Two Rivers Three Sisters Quilt: The Quilter & The Conservationist

June 1, 2012 at 4:00 am 7 comments

The artwork formerly known as the Quilt for Two Rivers has a new name: Two Rivers Three Sisters.  Here’s the latest about the completed 40-foot masterpiece which honors Sisters, Oregon’s Treasured Landscapes: 


When I tell people that I’m from Sisters, Oregon, their response is always, “Oh… do you quilt?”

I’m slightly ashamed to confess that I don’t quilt. I’ve resolved to take a beginner’s class at the Stitchin’ Post for years now, but I have never pieced together a block and I have only a vague notion what a bobbin is.

I’m part of the Two Rivers Three Sisters quilt project because I work for the National Forest Foundation (NFF), a nonprofit that brings people together to restore and enhance our National Forests.

NFF chose Sisters, more specifically Whychus Creek and the Metolius River, as a special site—a Treasured Landscape site—called the Tale of Two Rivers. In collaboration with many partners, NFF is working to restore our watersheds, bring back salmon and steelhead, and engage the community throughout the process.

Viewpoint on the new Whychus Creek trail in Sisters, OR

The stunning Two Rivers Three Sisters quilts raise awareness for Whychus Creek. Half of the funds from the quilt will be given to NFF to go directly to local on-the-ground restoration efforts.

This may seem like a funny partnership: quilters and conservationists, together? It’s actually as natural as peanut butter and jelly.

Quilters find inspiration in the forests and rivers that weave through our landscapes. They want to make sure that, just like a prized family quilt, this legacy of our National Forests, rivers, and wildlife is preserved for generations. The art of quilting and the affinity for National Forests are both part of our American identity.  Have a look at our new video to see what I mean:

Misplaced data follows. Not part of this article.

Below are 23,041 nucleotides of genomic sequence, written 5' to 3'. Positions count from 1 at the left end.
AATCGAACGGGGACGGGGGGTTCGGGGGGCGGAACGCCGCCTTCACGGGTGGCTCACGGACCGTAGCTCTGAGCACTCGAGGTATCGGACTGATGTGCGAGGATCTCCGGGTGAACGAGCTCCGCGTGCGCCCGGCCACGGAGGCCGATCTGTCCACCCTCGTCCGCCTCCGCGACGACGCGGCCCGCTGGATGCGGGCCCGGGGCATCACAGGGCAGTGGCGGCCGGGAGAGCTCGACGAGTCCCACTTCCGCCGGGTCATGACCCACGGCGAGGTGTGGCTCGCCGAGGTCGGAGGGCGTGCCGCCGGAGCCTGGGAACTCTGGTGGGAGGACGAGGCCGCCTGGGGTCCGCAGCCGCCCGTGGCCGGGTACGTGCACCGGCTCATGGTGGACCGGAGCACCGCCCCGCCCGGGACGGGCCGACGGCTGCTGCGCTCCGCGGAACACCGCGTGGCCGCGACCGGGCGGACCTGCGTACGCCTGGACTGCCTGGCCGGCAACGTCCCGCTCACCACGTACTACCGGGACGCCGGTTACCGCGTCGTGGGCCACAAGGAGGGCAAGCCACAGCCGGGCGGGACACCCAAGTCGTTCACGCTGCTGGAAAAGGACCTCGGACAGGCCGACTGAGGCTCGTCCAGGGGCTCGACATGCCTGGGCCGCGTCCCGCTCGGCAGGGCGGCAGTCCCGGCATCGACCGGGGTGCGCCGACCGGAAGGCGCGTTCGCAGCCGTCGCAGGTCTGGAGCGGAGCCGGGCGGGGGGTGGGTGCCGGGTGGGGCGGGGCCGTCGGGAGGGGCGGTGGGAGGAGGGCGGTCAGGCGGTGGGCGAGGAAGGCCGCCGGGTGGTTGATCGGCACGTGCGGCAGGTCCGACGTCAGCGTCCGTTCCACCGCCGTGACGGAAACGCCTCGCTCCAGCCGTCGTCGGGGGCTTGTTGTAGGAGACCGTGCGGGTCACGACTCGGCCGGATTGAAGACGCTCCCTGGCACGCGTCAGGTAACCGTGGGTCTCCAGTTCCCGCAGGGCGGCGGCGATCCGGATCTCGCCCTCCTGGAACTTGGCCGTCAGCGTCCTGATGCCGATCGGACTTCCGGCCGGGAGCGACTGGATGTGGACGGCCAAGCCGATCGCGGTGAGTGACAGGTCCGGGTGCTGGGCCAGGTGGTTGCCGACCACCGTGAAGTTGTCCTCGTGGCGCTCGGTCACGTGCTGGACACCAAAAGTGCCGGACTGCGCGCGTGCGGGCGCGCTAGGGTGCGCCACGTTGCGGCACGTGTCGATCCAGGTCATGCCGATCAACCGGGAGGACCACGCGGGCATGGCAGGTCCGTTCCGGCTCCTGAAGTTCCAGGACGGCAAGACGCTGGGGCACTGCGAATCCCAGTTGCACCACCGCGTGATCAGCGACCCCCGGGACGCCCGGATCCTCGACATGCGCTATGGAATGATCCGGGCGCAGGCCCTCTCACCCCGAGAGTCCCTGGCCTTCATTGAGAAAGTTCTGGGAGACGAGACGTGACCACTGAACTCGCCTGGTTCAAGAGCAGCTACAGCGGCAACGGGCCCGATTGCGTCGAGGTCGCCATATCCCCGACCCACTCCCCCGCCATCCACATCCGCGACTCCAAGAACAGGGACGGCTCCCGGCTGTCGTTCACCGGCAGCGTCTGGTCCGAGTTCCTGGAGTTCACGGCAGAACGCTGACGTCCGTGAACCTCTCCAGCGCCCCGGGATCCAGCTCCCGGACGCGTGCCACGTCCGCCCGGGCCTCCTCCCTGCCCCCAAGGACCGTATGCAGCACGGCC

The act of quilting is piecing together different fabric to make a unified whole. A talented quilter focuses on each seam, each section, with the big picture in mind. This is also how we restore our watersheds. Piece by piece we work on the banks of the rivers, the trails winding through the forest, and the wildlife habitat—always with the health and unity of the whole in mind.

There is an important communal aspect to quilting. During the time they craft, quilters are able to connect with a community—they stitch and laugh in groups, get together for advice, and take classes and retreats with friends. The Two Rivers Three Sisters quilt is a project in which 20 quilters have collaborated and connected, creating over 40 feet of amazing art. The whole is greater than the sum of its parts.

Restoration is also communal. Hundreds of volunteers and donors have made local conservation efforts possible. NFF could not do what it does without friends and partners: the U.S. Forest Service; Deschutes Land Trust; Upper Deschutes Watershed Council; Deschutes River Conservancy; Sisters Trails Alliance; and others.

Student volunteers help out restoring Wild & Scenic River Whychus Creek on Earth Day 2012

The Sisters Outdoor Quilt Show has been an outstanding partner, helping connect NFF with a new audience and raise awareness of Whychus Creek through Two Rivers Three Sisters.  NFF is also grateful to the quilters who have poured hours into this trendsetting project. The quilts go beyond words, they flow together and connect in balance, they are teeming with fish and forests—they represent everything our restoration efforts hope to create.

Please join us in honoring these amazing artists and see the completed Two Rivers Three Sisters quilt on exhibit at the Artists’ Reception, June 15, 5 to 7 p.m., Black Butte Ranch Main Lodge.

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“Friendraiser Coordinator” aka Kathy, announces new membership program Quilt Helps Spread Awareness of the Value of Wild & Scenic Rivers & Native Fish

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    Two Rivers Three Sisters Quilt: The Quilter & The Conservationist |


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